“It is impossible to put our relationship with China into a single box; it is too complex,” the foreign minister of European Union, Josep Borrell, said a few weeks ago. “It does not fit into a single category. Is it an ally or a rival? A partner or a competitor? It is both,” added the European Union’s top diplomat.
These lines by EU’s foreign minister sum up the policy of 27 member nation European Union towards China. Given the fact that every member nation has a different stand on the China issue; the European Union has been unable to put up cohesive response to the dragon. The EU has member nations which are rabidly anti-China like Czech Republic and pro-Chinese ones like Germany and Italy.
Countries like Germany have put business relations with China at the forefront and cornered China on issues of human rights in Hong Kong and Xinjiang. These countries fear that China might slap tariffs on exports- like they did in the case of Australia- if the national government criticizes Beijing’s actions. China is the second-largest trading partner of the European Union, and sometimes for countries, exports are too important to speak up on human rights issues.
On the other hand, many countries like the Czech Republic and the United Kingdom, which is now out of EU, are ready to sacrifice the economic gains for human rights issues and want to look for alternatives to decouple their economies from China.
Recently, EU and China held the 30th round of negotiations over a ‘joint investment summit.’ It was to be finalized this year and the announcement would have come in the 22nd bilateral summit but was postponed due to the pandemic. The 22nd bilateral summit took place on Monday through video conferencing, in which European Commission President Ursula von der Leyen and European Council President Charles Michel – the EU’s chief executive and chairman – held video conferences with Chinese Premier Li Keqiang and President Xi Jinping.
So far, China has been successful in dealing with the EU, using a carrot and stick approach. An editorial titled, ‘How can EU avoid being a casualty in a new cold war?,’ published in Global Times, the mouthpiece of the Chinese Communist Party on 21st June, gives us a bird’s eye view of China’s strategy towards the EU.
The Carrot offered by China to the EU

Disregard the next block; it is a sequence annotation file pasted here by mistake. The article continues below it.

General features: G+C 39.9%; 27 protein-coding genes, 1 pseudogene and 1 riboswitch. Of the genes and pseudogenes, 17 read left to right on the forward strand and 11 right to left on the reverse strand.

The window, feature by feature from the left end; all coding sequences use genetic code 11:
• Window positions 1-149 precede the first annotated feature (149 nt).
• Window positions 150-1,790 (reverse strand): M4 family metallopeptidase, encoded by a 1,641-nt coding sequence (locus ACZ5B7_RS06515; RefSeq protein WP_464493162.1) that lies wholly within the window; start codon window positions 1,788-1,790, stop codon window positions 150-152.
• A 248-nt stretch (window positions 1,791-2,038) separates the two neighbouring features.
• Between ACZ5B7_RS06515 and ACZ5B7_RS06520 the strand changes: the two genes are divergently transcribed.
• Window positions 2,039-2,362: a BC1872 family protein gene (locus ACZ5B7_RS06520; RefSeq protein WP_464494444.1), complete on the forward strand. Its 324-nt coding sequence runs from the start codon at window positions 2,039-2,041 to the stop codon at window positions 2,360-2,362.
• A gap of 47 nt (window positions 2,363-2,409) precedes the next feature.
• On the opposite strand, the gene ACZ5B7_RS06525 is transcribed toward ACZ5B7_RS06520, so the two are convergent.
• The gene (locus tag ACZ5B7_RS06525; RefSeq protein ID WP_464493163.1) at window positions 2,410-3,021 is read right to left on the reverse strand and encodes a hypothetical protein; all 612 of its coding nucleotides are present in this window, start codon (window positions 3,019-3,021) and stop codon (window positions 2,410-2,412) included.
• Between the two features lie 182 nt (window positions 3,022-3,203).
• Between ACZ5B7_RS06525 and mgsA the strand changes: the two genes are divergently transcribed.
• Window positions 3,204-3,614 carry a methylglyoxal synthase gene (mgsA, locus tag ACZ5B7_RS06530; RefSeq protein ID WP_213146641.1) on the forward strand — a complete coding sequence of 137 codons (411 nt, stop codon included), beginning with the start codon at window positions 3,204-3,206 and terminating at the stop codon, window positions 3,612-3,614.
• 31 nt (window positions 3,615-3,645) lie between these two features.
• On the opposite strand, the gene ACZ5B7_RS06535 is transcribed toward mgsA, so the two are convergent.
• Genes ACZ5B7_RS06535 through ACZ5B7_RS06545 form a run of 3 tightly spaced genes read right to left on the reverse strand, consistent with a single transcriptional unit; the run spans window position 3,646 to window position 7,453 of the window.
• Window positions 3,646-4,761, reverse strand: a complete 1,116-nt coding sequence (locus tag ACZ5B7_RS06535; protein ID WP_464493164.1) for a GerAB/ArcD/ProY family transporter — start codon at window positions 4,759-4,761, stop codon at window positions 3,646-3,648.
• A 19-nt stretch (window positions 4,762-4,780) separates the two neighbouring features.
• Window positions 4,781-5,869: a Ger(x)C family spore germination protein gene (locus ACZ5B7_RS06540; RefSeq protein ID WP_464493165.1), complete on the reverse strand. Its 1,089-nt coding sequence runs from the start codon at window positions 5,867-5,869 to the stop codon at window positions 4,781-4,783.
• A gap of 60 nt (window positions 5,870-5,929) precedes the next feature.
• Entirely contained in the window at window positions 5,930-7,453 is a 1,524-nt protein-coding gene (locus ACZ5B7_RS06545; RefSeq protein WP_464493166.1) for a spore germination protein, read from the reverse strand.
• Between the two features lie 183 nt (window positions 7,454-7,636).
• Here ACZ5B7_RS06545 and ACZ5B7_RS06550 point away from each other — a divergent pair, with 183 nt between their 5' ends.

The article argued that positive progress is being made in EU-China Bilateral Investment Treaty (BIT) after months of complete standstill, and if this deal is signed before the US-China trade deal, it would help EU nations to get access to the Chinese markets.
“If this momentum continues, the completion of the China-EU BIT will be significantly earlier than that of the China-US investment treaty, which would give the China-EU economic and trade players more opportunities,” wrote Global Times, which has been now recognised as a ‘foreign mission’ by the US government.
In the same editorial, Global Times threatened the EU that the bloc could become a casualty in US-China cold war if it chose the American side. It also pointed out that the European Parliament’s decision to take the Hong Kong matter to the International Court of Justice could be a major problem in the relations between the two. It read, “If the China-EU bilateral relationship is to maintain overall stability under the current circumstances, efforts are required from both sides to overcome difficulties and find a new way forward.”
The Article’s tone
The tone of the article was very derogatory towards the European Union. It argued that the EU could become a victim of the US-China cold war as if it is a small entity that will be crushed in the fight of two big players, disregarding the fact that the EU as a bloc, forms the second-largest economy after the United States. “All these problems are both opportunities and challenges for the EU, requiring EU leaders to show political wisdom to prevent its economy from being a victim of the new Cold War,” wrote Global Times.
Such a derogatory tone for a bloc, whose combined economy is larger than that of China, shows the arrogance of the Global Times and its lack of respect for the indecisive European Union. “How the EU balances its relationship with China and the US will also pose a major test to its policymakers. A common concern shared within EU business circles right now is that Europe could become a casualty in the US-China standoff,” argued editorial by Global Times.
The European Parliament passes resolutions but the executive has no spine
European Union has been indecisive on China right from the outbreak of Coronavirus disease. The 700 plus member strong European Parliament, as well as the parliament of member countries, has been very vocal against the Chinese Communist Party, but, the Executive branch of the EU as well as national governments, have been more cautious in dealing with the dragon. The executive branch fears Chinese sanctions and tariffs of exports to China, which will hurt the companies amid these testing times when demand is already very low due to pandemic lockdown.
The European Union desperately needs Chinese investment as well as access to the Chinese market to revive its economy; therefore, the executive is avoiding confrontation with China by choosing to ignore human rights issues.
The legislature’s actions could only create media hype, but, to reflect these actions on the ground, a strong-willed executive, like that of the United Kingdom, is required. But, unfortunately, none of the European leaders have the spine to stand up to Chinese bullying.